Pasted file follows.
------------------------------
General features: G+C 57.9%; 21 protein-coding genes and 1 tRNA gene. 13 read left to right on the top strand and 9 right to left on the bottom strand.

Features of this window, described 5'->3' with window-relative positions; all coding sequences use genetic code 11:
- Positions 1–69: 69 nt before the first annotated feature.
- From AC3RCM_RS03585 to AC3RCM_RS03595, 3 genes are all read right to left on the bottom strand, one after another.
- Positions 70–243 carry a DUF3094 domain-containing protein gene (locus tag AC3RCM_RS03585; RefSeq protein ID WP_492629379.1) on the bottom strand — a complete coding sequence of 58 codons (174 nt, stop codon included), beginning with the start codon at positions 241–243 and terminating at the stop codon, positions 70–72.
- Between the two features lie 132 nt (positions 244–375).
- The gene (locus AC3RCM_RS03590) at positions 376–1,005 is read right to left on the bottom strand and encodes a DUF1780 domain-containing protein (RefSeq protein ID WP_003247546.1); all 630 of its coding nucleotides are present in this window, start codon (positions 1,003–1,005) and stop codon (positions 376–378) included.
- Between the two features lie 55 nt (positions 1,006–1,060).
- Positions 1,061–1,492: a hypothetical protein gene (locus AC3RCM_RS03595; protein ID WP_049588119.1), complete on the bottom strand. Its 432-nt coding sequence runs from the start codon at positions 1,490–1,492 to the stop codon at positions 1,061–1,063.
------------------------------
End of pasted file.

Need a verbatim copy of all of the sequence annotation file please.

General features: G+C 57.9%; 21 protein-coding genes and 1 tRNA gene. 13 read left to right on the top strand and 9 right to left on the bottom strand.

Features of this window, described 5'->3' with window-relative positions; all coding sequences use genetic code 11:
- Positions 1–69: 69 nt before the first annotated feature.
- From AC3RCM_RS03585 to AC3RCM_RS03595, 3 genes are all read right to left on the bottom strand, one after another.
- Positions 70–243 carry a DUF3094 domain-containing protein gene (locus tag AC3RCM_RS03585; RefSeq protein ID WP_492629379.1) on the bottom strand — a complete coding sequence of 58 codons (174 nt, stop codon included), beginning with the start codon at positions 241–243 and terminating at the stop codon, positions 70–72.
- Between the two features lie 132 nt (positions 244–375).
- The gene (locus AC3RCM_RS03590) at positions 376–1,005 is read right to left on the bottom strand and encodes a DUF1780 domain-containing protein (RefSeq protein ID WP_003247546.1); all 630 of its coding nucleotides are present in this window, start codon (positions 1,003–1,005) and stop codon (positions 376–378) included.
- Between the two features lie 55 nt (positions 1,006–1,060).
- Positions 1,061–1,492: a hypothetical protein gene (locus AC3RCM_RS03595; protein ID WP_049588119.1), complete on the bottom strand. Its 432-nt coding sequence runs from the start codon at positions 1,490–1,492 to the stop codon at positions 1,061–1,063.